The Witness, directed and produced by James Solomon, William Genovese, and Melissa Jacobson, with Trish Govoni as director of photography, is an evocative tribute to Kitty Genovese, one of America’s most infamous and enduring crime victims. It is an intense, surprising and at times disturbing account of her brother Bill’s eleven-year search to learn the truth about the cold night in 1964 when 28-year-old Kitty was fatally assaulted near her home in Kew Gardens, Queens. It also is a poignant portrait of a man on a mission to make peace with a horrible family trauma that became an international symbol of apathy.
Bill is a thoughtful and soft-spoken man in his late 60s who conducts his search from his wheelchair, an indirect result of his response to a cultural call to action that his sister’s death immediately generated. After joining the Marines a few years later, he lost his legs in an explosion while leading his troops on a dangerous mission in Vietnam. “But I had people who helped me,” he says in the film. “I survived.” Continue reading “Witnessing “The Witness” – A Film Review by Marcia Gallo”
An Assessment Panel assessing the response of the World Health Organization (WHO) to the Ebola crisis concluded, in no uncertain terms, that, “The Ebola crisis . . . exposed organizational failings in the functioning of the WHO,” and called for important organizational reforms. While insightful, the analysis looks at the current situation with little attention to the historical context leading to existing deficiencies. Without understanding the sources of the current problems, it might be hard to fix them.
The WHO’s organizational difficulties today are not inherent or necessary aspects of this or any other international organization. Indeed, during most of its existence, the WHO was one of the more respected UN agencies. Instead, the WHO was thwarted by policy changes implemented over the past twenty years, which have undermined its operational capabilities and neglected poor countries’ health care infrastructure. The consequences of those changes today—lack of international alertness and a dire situation of health clinics in many countries—is why Ebola has turned into an international emergency, which could and should have been prevented. Continue reading “Nitsan Chorev Reflects on the “Report of the Ebola Interim Assessment Panel””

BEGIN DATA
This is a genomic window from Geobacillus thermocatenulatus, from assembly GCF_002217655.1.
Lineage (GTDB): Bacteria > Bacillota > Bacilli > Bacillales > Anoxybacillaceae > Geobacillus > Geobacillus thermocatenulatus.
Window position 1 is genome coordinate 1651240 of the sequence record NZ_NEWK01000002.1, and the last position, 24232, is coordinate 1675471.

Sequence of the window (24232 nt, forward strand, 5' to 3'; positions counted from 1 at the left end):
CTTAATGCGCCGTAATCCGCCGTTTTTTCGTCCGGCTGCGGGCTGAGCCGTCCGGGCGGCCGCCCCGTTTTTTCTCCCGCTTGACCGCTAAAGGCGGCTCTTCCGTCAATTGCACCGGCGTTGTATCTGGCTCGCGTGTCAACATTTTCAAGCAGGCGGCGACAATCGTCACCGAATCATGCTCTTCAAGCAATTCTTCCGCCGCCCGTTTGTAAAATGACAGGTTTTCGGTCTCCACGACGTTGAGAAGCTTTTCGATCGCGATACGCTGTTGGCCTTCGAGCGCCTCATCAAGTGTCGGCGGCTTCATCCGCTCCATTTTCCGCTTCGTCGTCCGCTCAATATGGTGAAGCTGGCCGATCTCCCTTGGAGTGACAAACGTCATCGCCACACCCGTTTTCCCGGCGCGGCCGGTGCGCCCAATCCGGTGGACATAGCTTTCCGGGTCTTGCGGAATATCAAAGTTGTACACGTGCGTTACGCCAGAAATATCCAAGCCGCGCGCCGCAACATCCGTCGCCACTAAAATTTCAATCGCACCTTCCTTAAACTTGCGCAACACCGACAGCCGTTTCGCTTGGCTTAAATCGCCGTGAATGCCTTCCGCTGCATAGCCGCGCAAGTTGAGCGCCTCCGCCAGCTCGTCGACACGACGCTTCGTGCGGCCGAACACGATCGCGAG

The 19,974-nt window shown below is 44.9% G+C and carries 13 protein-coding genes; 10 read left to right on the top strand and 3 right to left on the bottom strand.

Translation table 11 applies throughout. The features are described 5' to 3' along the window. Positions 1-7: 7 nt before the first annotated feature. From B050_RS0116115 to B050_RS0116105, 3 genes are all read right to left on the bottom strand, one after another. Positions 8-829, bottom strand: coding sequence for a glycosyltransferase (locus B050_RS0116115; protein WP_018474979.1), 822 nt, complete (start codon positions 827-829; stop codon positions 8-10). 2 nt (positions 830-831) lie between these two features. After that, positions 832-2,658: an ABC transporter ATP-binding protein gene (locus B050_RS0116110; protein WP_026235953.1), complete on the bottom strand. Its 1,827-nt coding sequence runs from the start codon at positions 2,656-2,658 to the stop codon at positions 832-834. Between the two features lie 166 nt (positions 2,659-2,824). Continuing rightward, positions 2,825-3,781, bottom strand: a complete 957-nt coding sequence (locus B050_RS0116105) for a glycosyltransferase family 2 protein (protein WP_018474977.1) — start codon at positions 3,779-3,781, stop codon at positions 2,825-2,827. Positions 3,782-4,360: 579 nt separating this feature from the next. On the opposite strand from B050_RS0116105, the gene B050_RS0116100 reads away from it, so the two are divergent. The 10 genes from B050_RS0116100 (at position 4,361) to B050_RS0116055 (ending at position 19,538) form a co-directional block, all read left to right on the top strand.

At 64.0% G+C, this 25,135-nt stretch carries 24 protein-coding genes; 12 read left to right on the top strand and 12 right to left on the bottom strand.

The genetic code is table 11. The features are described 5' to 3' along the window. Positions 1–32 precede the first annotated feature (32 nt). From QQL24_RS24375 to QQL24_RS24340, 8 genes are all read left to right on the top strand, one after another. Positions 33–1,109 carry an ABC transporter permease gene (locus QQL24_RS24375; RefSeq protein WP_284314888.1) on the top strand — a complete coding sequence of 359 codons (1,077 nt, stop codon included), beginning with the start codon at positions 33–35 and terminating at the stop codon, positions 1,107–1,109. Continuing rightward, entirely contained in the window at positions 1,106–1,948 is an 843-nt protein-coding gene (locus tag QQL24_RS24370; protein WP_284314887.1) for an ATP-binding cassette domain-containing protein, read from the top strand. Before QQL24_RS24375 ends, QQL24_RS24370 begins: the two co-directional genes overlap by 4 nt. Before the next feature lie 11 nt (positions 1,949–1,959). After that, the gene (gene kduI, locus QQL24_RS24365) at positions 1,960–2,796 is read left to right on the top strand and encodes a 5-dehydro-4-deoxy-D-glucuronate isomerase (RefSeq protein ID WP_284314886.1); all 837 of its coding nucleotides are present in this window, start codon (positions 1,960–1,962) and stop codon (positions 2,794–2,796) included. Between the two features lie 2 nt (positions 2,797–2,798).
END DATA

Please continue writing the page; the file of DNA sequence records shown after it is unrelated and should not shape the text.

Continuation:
Joshua Rovner, author of Fixing the Facts: National Security and the Politics of Intelligence, has just published with coauthor Austin Long a Cato Institute Foreign Policy Briefing on strategy in Afghanistan and Pakistan: Dominoes on the Durand Line?
You can also visit Rovner’s Facebook page for his book here.
William Nickell, the author of The Death of Tolstoy: Russia on the Eve, Astapovo Station, 1910, is quoted in this January 3, 2011, New York Times article: For Tolstoy and Russia, Still No Happy Ending
Visit William Nickell’s website about his book here: The Death of Tolstoy
Amitav Acharya, author of Whose Ideas Matter?: Agency and Power in Asian Regionalism has two blogs you might enjoy, the first with a public affairs focus and the second with an academic focus:
On his own blog, Alex Wright makes an intriguing offer to sign copies of the new Cornell University Press paperback edition of Glut: Mastering Information through the Ages.
Motherhood, the Elephant in the Laboratory, edited by Emily Monosson, is reviewed by Londa Schiebinger in American Scientist. Here’s an excerpt:
Motherhood, the Elephant in the Laboratory makes evident the institutional structures that block parents’ careers, but, more important, it reveals the myriad ways in which male partners of mothers don’t shoulder their fair share of the physical and psychological labor associated with child care. What’s going on with these men? Some of them probably think that because they are more established in their careers or make more money than their partners, they are justified in leaving domestic drudgery to the women who were once their intellectual companions.
Read the whole thing here: Changing Assumptions
Emily Monosson, the editor of Motherhood, the Elephant in the Laboratory, has established a blog in support of the book—and of the parent/scientists to whom the book gives a voice! Pay her a visit at sciencemoms.wordpress.com.
Karen Nakamura, the author of Deaf in Japan: Signing and the Politics of Identity, has a blog at her lovely and interesting Photoethnography.com site.